To get started, the next thing we did was make a collection of ideas that would scare me and Si. So, anything drawn from our youth, right through to stuff that's inspired us over the years as well as seemingly random compositions that trigger the imagination of the viewer. For example, when we show you the aesthetics of a car explosion, it's carefully constructed. Why a car and not something else? Because an exploding car brings extra content to an otherwise simple aesthetic display of violence. A car doesn't explode by itself so instantly the brain tries to formulate the background behind it. It adds an either political or criminal edge to the violence. To me it felt appropriate because of the sense of protest and rebellion the shot has. And maybe the biggest question; was there someone in the car and if so, who was it? For me, every idea should provoke these kind of questions; from a girl in a prom dress holding a rocket launcher to a riot cop standing in the kitchen. All scenes have a pre and post story to them. In no time you're actually trying to connect these seemingly random scenes and boom; you've just created your own strange context. You now have a feeling, a taste and lots of questions probably. Questions that normally would be answered by watching the actual movie. But since there's no actual movie here we'll leave stranded with, hopefully, an uncomfortable feeling and lots of questions - some might feel unsatisfied and wondering why. Just like a nightmare.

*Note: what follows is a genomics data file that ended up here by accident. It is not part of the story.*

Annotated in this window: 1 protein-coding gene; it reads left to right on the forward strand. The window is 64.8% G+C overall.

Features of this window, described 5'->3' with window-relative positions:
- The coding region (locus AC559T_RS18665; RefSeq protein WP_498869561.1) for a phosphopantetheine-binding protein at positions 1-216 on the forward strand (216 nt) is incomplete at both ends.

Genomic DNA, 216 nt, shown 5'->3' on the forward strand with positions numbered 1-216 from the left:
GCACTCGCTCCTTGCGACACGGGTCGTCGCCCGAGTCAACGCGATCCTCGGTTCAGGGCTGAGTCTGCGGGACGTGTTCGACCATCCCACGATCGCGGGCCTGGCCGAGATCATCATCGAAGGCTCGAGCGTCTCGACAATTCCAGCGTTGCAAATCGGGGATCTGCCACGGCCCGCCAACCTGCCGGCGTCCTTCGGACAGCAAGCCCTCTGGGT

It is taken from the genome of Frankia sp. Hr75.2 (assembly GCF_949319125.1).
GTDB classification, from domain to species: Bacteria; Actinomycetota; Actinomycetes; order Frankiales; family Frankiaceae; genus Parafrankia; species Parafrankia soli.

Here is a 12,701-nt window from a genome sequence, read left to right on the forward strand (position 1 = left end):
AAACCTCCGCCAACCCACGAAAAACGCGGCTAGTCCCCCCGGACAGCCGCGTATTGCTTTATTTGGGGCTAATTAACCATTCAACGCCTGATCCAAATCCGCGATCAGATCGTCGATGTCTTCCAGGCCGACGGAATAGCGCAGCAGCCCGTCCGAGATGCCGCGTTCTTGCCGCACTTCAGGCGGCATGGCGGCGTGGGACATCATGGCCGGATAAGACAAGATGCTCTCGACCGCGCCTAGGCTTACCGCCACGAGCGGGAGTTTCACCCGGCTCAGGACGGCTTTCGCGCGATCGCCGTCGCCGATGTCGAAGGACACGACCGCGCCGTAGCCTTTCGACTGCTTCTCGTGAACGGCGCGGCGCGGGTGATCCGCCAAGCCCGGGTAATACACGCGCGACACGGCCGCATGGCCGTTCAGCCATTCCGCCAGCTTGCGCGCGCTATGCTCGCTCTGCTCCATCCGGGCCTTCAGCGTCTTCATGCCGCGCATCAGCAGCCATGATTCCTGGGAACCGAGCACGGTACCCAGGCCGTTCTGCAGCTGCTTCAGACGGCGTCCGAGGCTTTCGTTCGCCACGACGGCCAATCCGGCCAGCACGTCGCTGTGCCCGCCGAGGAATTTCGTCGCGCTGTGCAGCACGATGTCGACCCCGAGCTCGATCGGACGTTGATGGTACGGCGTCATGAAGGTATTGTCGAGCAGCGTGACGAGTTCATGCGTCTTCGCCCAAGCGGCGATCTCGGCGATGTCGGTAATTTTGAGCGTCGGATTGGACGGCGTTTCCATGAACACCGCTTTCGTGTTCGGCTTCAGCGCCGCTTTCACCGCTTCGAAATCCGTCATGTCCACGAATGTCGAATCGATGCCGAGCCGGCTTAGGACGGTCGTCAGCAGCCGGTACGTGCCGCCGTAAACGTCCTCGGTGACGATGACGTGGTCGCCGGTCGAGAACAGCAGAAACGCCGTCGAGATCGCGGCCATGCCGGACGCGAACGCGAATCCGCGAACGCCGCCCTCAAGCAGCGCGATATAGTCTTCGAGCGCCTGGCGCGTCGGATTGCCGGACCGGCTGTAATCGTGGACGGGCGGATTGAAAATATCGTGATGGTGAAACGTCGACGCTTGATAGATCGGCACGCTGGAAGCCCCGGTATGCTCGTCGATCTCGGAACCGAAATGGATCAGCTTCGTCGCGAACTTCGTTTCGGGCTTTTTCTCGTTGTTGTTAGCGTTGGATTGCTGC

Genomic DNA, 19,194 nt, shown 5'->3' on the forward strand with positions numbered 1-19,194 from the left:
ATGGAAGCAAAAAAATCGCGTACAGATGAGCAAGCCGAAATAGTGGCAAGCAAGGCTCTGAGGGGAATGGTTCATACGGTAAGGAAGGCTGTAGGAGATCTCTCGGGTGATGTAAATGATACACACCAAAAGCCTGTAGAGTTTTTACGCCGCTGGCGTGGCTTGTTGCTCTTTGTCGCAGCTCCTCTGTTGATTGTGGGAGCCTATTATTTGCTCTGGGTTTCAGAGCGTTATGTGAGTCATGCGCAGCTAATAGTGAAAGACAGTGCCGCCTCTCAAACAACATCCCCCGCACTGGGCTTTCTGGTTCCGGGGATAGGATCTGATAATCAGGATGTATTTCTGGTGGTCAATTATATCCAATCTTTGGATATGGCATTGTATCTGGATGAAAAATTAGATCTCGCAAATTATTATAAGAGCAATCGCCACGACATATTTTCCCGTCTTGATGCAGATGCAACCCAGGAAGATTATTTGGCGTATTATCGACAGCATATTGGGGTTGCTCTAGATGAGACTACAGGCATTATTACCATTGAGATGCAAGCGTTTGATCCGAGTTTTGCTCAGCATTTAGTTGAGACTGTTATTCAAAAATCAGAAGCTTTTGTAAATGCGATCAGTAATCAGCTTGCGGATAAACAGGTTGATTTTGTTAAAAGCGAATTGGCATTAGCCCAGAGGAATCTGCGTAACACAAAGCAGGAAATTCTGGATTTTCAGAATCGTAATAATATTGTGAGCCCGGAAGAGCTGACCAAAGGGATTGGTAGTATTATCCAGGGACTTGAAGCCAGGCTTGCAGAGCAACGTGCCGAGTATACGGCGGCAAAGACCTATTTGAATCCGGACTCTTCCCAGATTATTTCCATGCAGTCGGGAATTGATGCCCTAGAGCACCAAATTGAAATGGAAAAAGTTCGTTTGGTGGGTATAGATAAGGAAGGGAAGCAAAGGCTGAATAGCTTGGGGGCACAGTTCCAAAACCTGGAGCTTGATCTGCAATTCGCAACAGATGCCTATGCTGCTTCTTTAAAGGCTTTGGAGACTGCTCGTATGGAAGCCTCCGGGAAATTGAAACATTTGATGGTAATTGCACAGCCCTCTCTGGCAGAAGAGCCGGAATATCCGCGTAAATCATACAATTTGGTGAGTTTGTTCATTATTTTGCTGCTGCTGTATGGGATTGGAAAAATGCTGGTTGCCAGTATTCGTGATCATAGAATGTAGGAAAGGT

We also wanted the actual titles to be different this time. Most of the time festival titles are driven by the idea on how to show titles. A mechanism that displays titles in a creative way. We actually thought to bring the festival theme to the foreground and have the titles play a part in it. Incorporate them so they become the actual fiber/texture of the piece itself. Practically I still think it's nice that the viewer has to actively look for the names and not get too comfortable. Even if it means to see it a couple of times which surely is the best we can aim for as a free project ; )
How about the shoot? Well, prior to Prague we created more than 50 ideas I could play with. This was always the intention. Go out shooting with a tiny crew, acting like we're still in art school and be open for anything that might happen. That's why we shot everything on 2 Canon 5D's (that and having no budget off course). This was a really nice change for me. Normally I prepare commercial shoots to the very last detail and there's a lot more people involved. Savage helped us out big time in Prague. We also had some bad news. Due to his back problems Si Scott had to abandon the project and couldn't join the shoot.
When we came back from Prague I started editing straight away and soon came to the conclusion we had about 60 vfx shots to work on and no budget and increasingly less time. Remember that this project was a side dish for PostPanic, we had to work on commissioned jobs also. But everybody involved soon fell in love with the project, including STORM Postproduction who are our neighbors (luckily for us).